Dracula: The Bloody Truth – Stupedously Ridiculous with a Side of Silliness

Saturday 29th September 2018 at The Grand Theatre and Opera House, York.

⭐️⭐️⭐️⭐️

Le Navet Bete’s Dracula the Bloody Truth is stupendously and proudly ridiculous. An homage to everything silly and a celebration of everything remotely farcical about melodramatic nineteenth century thrillers, its a non-stop display of fast-paced fun. Although it sells itself as a tongue-in-cheek ‘bloodcurdling tale of terror’ – it’s more of a rib-tickling tale of blunders delivered by a shambolic cast and their endlessly frustrated director/ local professor who attempts to poke and prod this band of merrily foolish actors into something resembling a re-enactment of the REAL events surrounding Count Dracula… The Show is pitched as a comic, physical theatre rendition of Bram Stoker’s story aimed at children 8+ but the theatre was filled with laughter from audience members of all ages; the brand of humour is of course completely ridiculous and filled with slapstick, so unless you’re taking a kid with you or you have maintained your love of the silly from childhood, this might be a little too adolescent for some…E52738D6-22D1-475D-BD49-D0866265F738From the pens of Le Navet Bete and John Nicholson (who also directs), this production rests heavily on the strength of the physical comedy provided by the cast – the energy never falters while the action maintains a pace of fast-forward for much of the running time; this will certainly keep the attention of young audiences glued to the stage- probably with jaws towards the floor for some of the visual gags and some of the shocking language. For me, I think 8 is a generous age advisory – there’s a significant amount of naughty language, mildly sexual moments and rather dark moments for the youngest of the family to contend with (something they acknowledge as ‘slightly inappropriate’ content) and some parents might find the show a little mature for them. A7F00501-181E-46DB-9F21-E0D96B40F4E0The gags arrive in all shapes and sizes, from scripted breaking from role, to word play, to costuming (Sarah Dicks) and lively choreography (Lula Nicholson). The ram-shackle, pointedly 2D Set Design (Phil Eddolls) harbours some nice key moments of surprise which clearly delighted the audience and pushed some of them audibly into hysterical laughter. Peter Coyte’s Sound Design and Music, along with Lighting Design from Marcus Bartlett offer up consistently timely Acorn Antiques style cock-ups which of course play into the climbing exasperation of our director whose vision for the performance is worlds away from the actors ruining it all. Characterisations are exaggerated beautifully and there’s bountiful stupidity among the most literal-minded of the ‘terrible’ cast. Roles are donned for increasingly swifter moments or even seconds, giving way to constant quick-changes which provide even more comedy fodder for the cast deliver with real zest. Is it laugh-a-minute? They certainly work hard for it and while for me some of it was a little too on the predictable side to raise a laugh, there was much laughter throughout from the audience as a whole.B2613E11-C811-4EA8-A4AD-A46225CDC7F6.pngI’d love to be able to comment on individual performances but the company seems hell-bent on keeping it a Dracula-style mystery; first by having no programme and second by having nothing resembling a cast list on the website! It shall have to suffice to say that overall, it’s a very strong, very agile cast with some supreme comic timing on their side. The chap playing the widest range of roles from Russian sailor to Scottish woman to Cockney to Yorkshire guy and best of all, the coy victim with a penchant for lip puckering, is by far and away the stand-out performer here though – I could watch him mucking around for hours and I hope to see more of him in the future.9A2B31F6-9DC8-47E3-AD26-D382EECC4EDF.pngUnashamedly filled to the gunnels with clichés, classic physical and scripted gags, buckets of energy and great timing, Dracula: the Bloody Truth is a show well worth seeing for those who have a slapstick funny bone and a love of the escapism provided by a conveyor belt of outlandish muck-ups and false-starts. I’d stress the point about hiking the age suitability to at least 10 but hey, kids are exposed to all sorts so early these days, many probably wouldn’t bat an eyelid at the comic gore and naughtiness!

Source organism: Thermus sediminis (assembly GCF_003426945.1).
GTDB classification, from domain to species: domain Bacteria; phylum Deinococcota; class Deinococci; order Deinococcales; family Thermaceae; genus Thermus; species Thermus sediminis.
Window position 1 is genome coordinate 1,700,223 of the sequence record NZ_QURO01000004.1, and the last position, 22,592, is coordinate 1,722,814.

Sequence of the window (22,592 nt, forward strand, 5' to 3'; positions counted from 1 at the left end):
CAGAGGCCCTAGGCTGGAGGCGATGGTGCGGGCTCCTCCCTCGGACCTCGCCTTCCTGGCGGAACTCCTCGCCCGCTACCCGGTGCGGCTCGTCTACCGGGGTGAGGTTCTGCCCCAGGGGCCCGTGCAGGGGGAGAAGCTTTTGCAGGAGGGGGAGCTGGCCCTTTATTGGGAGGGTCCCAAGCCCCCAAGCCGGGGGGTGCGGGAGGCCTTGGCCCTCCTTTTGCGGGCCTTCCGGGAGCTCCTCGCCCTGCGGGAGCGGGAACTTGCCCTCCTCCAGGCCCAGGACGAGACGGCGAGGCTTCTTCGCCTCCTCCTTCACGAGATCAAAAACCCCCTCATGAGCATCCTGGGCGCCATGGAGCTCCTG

The show continues to tour until 6th January 2019 and you can find tickets here.

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